In most parts of the Arctic Ocean, the sea water remains cold throughout the year, and Arctic marine biota are therefore adapted to optimal growth and reproduction at low temperatures. For example, the most abundant photosynthetic cells in the Arctic Ocean plankton, minute green algae, grow rapidly at near-zero temperatures and have impaired growth above 6°C.31 Warming of Arctic seas may impose a stress on these organisms at the base of the food web, and favour invading species from the south. Modelling of Arctic cod based on its physiological temperature limits indicated that there could be a 17 percent decrease in Arctic cod populations in the western Canadian Arctic over the course of this century caused by thermal stress effects.32 Experimental studies on the endemic Arctic seaweed (kelp) Laminaria solidungula indicate that this important species is physiologically stressed by rising temperature and decreasing salinity, and that this combination of stresses could drive it to local extinction in the future.33 Other Arctic species may be more resilient to such changes, and may even become more abundant with increasing light and warming, for example, crustose coralline algae in subtidal seas.34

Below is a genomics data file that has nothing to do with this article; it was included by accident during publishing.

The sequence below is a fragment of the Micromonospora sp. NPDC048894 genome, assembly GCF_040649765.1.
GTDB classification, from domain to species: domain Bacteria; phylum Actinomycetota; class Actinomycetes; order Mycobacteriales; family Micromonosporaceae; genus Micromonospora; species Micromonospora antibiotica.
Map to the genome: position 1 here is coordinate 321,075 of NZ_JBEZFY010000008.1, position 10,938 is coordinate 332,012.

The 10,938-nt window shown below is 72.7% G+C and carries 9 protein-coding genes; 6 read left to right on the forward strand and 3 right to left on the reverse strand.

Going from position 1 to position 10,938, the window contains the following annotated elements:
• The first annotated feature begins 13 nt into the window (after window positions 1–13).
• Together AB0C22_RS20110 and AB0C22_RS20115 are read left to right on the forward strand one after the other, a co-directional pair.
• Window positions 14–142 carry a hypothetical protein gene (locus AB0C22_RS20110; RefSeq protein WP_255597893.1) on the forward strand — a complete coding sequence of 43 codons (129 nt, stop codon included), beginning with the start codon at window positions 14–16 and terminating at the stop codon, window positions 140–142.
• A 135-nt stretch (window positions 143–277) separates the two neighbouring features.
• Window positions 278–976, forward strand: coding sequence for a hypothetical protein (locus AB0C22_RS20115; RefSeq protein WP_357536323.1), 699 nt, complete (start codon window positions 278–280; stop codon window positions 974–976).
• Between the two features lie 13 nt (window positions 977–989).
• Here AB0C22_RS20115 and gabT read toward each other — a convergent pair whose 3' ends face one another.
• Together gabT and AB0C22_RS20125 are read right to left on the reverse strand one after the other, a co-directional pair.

The inflows and circulation regimes of the Arctic Ocean are changing through several factors driven by global climate change. Precipitation is increasing and this is resulting in more freshwater runoff into the Arctic Ocean, with large ongoing changes expected in the near future.35 Through increasing river flow and sea ice melt, the Arctic Ocean is freshening faster than other parts of the ocean. Changes in salinity also affect the vertical structure of the water column, favouring a shift to smaller size phytoplankton that thrive at lower nutrient levels.36 This change from more diatom-dominated communities to smaller algae alters food web dynamics, as large Arctic copepods are dependent on the larger algal species. The loss of these large lipid-rich Arctic copepods (Calanus glacialis) would impair Arctic cod (Boreogadus saida), which are the primary food source for seals.37 It may be noteworthy that decreasing salinity results in lower density waters that directly affect ship buoyancy; this raises the issue of the need for specific Arctic load lines to ensure safe freeboard.38